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"Die Realität des Absurden: Die Entwicklung philosophischer Ideen in Friedrich Nietzsche, Albert Camus und Günter Grass" by Katie Gramlich, Class of 2009

The Reality of the Absurd: The Development of Philosophical Ideas in Friedrich Nietzsche, Albert Camus and Günter Grass examines how the ideas of Nietzsche influenced the French existentialist Camus, and how Camus consequently influenced and continues to influence the German literary writer Günter Grass. Thus Spoke Zarathustra, The Myth of Sisyphus, and Headbirths, Or the Germans are Dying Out, by each of the authors respectively, are the major works of focus within this article. Although Nietzsche was not an existentialist per se, which is most generally defined by the notion that man's existence precedes his essence, his work had direct impacts upon Camus' existential philosophy of the absurd. They were both nihilists whose philosophies were essentially positive and life affirming. Nietzsche's influence and the parallels between the two philosophers are unequivocal in The Myth of Sisyphus, where Camus' absurd hero is condemned to ceaselessly rolling a stone up a hill. At the end of the essay, however, we are instructed to imagine Sisyphus happy, for the act itself creates a kind of meaning. Twenty-five years later, Grass uses Sisyphus as a political allegory within his partially autobiographical novel. It follows the story of a socially progressive and politically active couple vacationing in a third-world country, who is also struggling on a personal level with the decision about whether or not to raise a child. The husband is the absurd hero of the novel, but the article raises questions as to the couple's true willingness to face the absurdity of life, both politically and personally. The Reality of the Absurd ultimately professes a positive analysis of absurd philosophies in both traditional philosophic works and literature. In the examination of the influence that Nietzsche had on Camus, and Camus on Grass, the article is an example of how a philosophical idea travels between and becomes a significant part of different individuals, nations, and periods of time.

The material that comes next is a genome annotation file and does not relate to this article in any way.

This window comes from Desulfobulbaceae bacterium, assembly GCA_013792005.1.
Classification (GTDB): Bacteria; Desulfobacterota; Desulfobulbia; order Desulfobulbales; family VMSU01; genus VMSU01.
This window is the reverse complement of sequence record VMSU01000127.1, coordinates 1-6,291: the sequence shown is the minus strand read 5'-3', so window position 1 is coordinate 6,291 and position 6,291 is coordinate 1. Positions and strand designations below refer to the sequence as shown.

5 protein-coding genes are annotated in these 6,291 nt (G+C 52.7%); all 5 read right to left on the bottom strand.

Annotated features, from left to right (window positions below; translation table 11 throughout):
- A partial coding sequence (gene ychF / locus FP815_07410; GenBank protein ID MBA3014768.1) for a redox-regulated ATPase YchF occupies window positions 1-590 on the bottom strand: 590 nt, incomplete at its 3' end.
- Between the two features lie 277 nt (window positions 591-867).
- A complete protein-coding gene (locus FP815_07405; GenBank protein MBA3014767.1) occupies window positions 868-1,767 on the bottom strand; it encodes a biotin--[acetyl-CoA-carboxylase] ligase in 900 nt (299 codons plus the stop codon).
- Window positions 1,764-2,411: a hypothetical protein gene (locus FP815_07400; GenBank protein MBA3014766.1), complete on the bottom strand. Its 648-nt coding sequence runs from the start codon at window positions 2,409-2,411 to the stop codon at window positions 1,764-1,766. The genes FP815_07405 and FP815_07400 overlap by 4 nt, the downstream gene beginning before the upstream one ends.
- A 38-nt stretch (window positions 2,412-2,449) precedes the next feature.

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"Hermann Hesses Siddhartha: Autobiographisches Zeugnis, Religion, und Philosophie" by Anne Marie Wheeler, Class of 2010

Hermann Hesses Siddhartha: Autobiographisches Zeugnis, Religion, und Philosophie discusses three strong elements of Hesse's novel, namely the parallels between Hesse's life and his character's, as well as the novel's religious and philosophical influences and implications. It clarifies how Siddhartha's life can be viewed as an idealization of Hesse's life through imbuing Siddhartha's life with events and enlightenments from the author's. The paper also analyzes the integration of elements of Hindu and Buddhist thought with that of philosophers like Schopenhauer and Lie Tzu.

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